Capital Markets, Financial

BGC Partners eyes new platform to trade US Treasuries

BGC Partners plans to launch a new platform to trade US Treasuries early next year, in a bid to return to a market in the middle of evolution, according to people familiar with the plans.  The company, spun out of Howard Lutnick’s Cantor Fitzgerald in 2004, sold eSpeed, the second-largest interdealer platform for trading Treasuries, […]

Continue Reading


Sales in Rocket Internet’s portfolio companies rise 30%

Revenues at Rocket Internet rose strongly at its portfolio companies in the first nine months of the year as the German tech group said it was making strides on the “path towards profitability”. Sales at its main companies increased 30.6 per cent to €1.58bn while losses narrowed. Rocket said the adjusted margin for earnings before […]

Continue Reading


Renminbi strengthens further despite gains by dollar

The renminbi on track for a fourth day of firming against the dollar on Wednesday after China’s central bank once again pushed the currency’s trading band (marginally) stronger. The onshore exchange rate (CNY) for the reniminbi was 0.28 per cent stronger at Rmb6.8855 in afternoon trade, bringing it 0.53 per cent firmer since it last […]

Continue Reading


Nomura rounds up markets’ biggest misses in 2016

Forecasting markets a year in advance is never easy, but with “year-ahead investment themes” season well underway, Nomura has provided a handy reminder of quite how difficult it is, with an overview of markets’ biggest hits and misses (OK, mostly misses) from the start of 2016. The biggest miss among analysts, according to Nomura’s Sam […]

Continue Reading


Spanish construction rebuilds after market collapse

Property developer Olivier Crambade founded Therus Invest in Madrid in 2004 to build offices and retail space. For five years business went quite well, and Therus developed and sold more than €300m of properties. Then Spain’s economy imploded, taking property with it, and Mr Crambade spent six years tending to Dhamma Energy, a solar energy […]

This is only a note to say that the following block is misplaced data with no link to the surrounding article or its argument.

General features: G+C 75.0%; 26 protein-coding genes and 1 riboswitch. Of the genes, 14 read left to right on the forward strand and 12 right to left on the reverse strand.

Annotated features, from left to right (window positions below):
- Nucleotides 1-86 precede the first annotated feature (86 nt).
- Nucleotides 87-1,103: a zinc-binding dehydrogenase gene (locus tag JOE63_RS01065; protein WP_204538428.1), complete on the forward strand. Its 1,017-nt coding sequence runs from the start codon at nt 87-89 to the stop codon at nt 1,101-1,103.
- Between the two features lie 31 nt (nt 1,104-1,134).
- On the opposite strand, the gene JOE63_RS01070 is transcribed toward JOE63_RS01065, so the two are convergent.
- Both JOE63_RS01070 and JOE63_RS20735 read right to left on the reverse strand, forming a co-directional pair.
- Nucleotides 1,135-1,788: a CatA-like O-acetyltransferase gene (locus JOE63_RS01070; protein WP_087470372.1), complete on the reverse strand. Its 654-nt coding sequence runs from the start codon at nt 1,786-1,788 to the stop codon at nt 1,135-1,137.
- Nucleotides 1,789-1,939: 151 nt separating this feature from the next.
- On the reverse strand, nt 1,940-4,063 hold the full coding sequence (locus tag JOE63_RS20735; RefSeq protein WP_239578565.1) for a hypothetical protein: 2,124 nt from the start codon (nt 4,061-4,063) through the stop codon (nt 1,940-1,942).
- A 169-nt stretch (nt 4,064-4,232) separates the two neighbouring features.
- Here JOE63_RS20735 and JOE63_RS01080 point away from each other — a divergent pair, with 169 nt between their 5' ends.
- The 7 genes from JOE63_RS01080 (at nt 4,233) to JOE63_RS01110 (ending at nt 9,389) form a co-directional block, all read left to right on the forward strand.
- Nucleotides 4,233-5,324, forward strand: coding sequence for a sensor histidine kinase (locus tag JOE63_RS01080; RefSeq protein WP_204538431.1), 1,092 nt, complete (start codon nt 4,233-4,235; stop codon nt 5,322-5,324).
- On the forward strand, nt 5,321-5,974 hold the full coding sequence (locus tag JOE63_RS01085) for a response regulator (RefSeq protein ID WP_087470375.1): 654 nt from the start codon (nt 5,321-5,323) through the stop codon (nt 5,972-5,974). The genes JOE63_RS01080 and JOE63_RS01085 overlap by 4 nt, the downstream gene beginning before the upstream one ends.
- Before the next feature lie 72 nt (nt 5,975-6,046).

Continue Reading

Categorized | Capital Markets

Bank of Japan tests new firepower

Posted on November 17, 2016

The Bank of Japan has launched its first infinite bond tenders — promising to buy as many bonds as investors want to sell at a fixed price — asserting its new cap on the yield curve with unlimited firepower.

In what traders described as a “show of intolerance” at recent market moves, the BoJ offered to buy as many bonds as the market wanted to sell with between one and five years left to maturity. It did not bid for 10-year bonds, where it has capped the yield at 0 per cent.

The move by the central bank makes use of financial weaponry that the BoJ granted itself just eight weeks ago and was deployed far earlier than analysts had expected. On Tuesday, with global markets still adjusting to the implications of Donald Trump’s presidency and a bond rout under way, yields on the 10-year JGB closed above zero for the first time since February.

In September, the BoJ brought in a new policy of “yield curve control”, where instead of focusing on an asset purchase target of ¥80tn a year, it pledged to cap 10-year bond yields at “around 0 per cent”. That means buying as many bonds as investors want to sell at that level.

After the 10-year JGB yield turned positive earlier this week, traders had said that coming sessions would likely see the market testing the BoJ and how far it was prepared to go to assert its new policy. The BoJ’s actions on Thursday suggest it intends to play a cat-and-mouse game with markets, acting to control yields, but not offering certainty about when it will intervene or at what price.

The BoJ needed to show that it was not going to tolerate the situation, said Shuichi Ohsaki, Bank of America Merrill Lynch rates strategist. The central bank, he added, had probably decided to use the fixed-rate purchase operation rather than simply increasing its existing JGB purchasing operations because it sees the current volatility as a temporary phenomenon.

“The Bank of Japan’s purchase amount is already huge and they probably think that they are already doing enough to keep yields down once the Trump-related volatility goes away,” said Mr Ohsaki. “They would not want to increase their normal [purchasing] operation because it is harder to reduce it afterwards.”

To achieve its aim, the central bank offered to buy unlimited two-year bonds at a yield of minus 0.09 per cent and unlimited five-year bonds at a yield of minus 0.04 per cent. Those yields are slightly higher than where the market was trading on Wednesday.

As a result, the BoJ found no sellers and did not buy a single bond. Instead, the market recoiled, with yields falling across the short end of the yield curve. Two-year yields fell from minus 0.1 per cent to minus 0.15 per cent and five-year yields dipped to minus 0.08 per cent from minus 0.05 per cent.

Analysts said that Thursday’s action might represent the BoJ performing an experiment of its own to see how effective its fixed-price purchasing operation really is in case the global bond sell-off gathers momentum.

Traders noted that the yield on the 10-year note fell briefly back below zero during the afternoon session and the strong market reaction suggests the new policy could prove powerful.